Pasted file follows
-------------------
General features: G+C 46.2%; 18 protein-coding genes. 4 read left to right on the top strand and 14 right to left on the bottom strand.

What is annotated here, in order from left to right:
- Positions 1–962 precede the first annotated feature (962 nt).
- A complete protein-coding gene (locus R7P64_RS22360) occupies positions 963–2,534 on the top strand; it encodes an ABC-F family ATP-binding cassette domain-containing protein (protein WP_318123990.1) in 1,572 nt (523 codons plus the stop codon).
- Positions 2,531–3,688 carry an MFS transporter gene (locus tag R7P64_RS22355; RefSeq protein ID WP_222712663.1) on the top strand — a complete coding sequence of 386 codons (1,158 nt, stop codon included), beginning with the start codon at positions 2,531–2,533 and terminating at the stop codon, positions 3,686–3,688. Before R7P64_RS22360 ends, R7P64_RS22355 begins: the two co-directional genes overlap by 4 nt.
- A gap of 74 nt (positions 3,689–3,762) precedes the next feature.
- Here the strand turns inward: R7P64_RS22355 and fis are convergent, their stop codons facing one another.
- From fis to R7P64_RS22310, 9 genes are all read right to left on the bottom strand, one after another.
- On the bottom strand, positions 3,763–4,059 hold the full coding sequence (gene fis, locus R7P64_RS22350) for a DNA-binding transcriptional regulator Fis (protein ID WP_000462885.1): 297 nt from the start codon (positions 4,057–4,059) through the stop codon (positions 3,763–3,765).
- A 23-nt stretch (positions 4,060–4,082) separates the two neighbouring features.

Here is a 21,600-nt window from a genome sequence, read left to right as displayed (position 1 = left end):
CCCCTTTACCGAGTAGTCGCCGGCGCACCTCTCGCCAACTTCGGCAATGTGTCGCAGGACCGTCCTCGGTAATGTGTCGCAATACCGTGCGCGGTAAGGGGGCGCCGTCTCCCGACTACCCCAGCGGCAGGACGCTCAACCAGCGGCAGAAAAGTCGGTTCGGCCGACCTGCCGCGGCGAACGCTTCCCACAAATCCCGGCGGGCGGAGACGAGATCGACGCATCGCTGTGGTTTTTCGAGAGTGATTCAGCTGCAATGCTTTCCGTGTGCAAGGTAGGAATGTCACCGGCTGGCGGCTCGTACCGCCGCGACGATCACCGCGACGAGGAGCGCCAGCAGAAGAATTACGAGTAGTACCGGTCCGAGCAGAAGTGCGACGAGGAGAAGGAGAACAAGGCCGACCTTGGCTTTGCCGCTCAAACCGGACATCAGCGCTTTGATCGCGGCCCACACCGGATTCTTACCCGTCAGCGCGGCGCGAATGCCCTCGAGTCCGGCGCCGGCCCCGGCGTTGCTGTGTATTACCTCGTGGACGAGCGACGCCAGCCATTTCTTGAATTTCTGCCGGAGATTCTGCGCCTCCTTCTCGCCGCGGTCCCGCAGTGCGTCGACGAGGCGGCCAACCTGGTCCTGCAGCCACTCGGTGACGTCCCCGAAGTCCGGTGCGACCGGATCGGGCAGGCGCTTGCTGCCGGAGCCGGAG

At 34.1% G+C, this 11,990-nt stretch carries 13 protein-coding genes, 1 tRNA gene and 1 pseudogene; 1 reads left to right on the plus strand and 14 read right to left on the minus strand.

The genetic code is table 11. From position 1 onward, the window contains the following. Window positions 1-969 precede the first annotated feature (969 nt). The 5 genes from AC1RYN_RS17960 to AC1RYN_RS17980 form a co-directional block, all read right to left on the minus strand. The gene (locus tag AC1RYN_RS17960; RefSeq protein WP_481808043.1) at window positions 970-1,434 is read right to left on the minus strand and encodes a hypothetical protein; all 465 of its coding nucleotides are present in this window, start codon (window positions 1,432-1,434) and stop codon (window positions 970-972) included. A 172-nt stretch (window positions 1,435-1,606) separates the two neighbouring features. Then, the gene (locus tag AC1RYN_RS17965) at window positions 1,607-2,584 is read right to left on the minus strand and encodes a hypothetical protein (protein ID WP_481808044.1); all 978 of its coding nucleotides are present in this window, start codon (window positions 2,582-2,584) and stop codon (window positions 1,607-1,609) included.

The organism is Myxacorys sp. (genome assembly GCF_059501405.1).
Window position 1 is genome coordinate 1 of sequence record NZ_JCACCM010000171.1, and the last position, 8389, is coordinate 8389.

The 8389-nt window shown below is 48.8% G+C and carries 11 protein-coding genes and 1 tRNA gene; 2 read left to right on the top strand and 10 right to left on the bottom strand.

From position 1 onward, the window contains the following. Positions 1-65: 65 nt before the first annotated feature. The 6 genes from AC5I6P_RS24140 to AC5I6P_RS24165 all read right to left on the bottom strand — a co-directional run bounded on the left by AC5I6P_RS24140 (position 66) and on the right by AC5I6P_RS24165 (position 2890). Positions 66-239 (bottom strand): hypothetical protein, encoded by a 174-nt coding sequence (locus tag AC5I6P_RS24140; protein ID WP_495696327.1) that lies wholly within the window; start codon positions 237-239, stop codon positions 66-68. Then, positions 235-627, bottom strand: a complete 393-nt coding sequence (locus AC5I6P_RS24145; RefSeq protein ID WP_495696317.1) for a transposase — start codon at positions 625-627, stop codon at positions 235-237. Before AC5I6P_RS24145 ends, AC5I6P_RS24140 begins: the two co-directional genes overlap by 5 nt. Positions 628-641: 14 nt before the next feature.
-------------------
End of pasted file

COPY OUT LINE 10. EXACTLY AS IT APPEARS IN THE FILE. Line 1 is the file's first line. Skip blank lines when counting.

- A 23-nt stretch (positions 4,060–4,082) separates the two neighbouring features.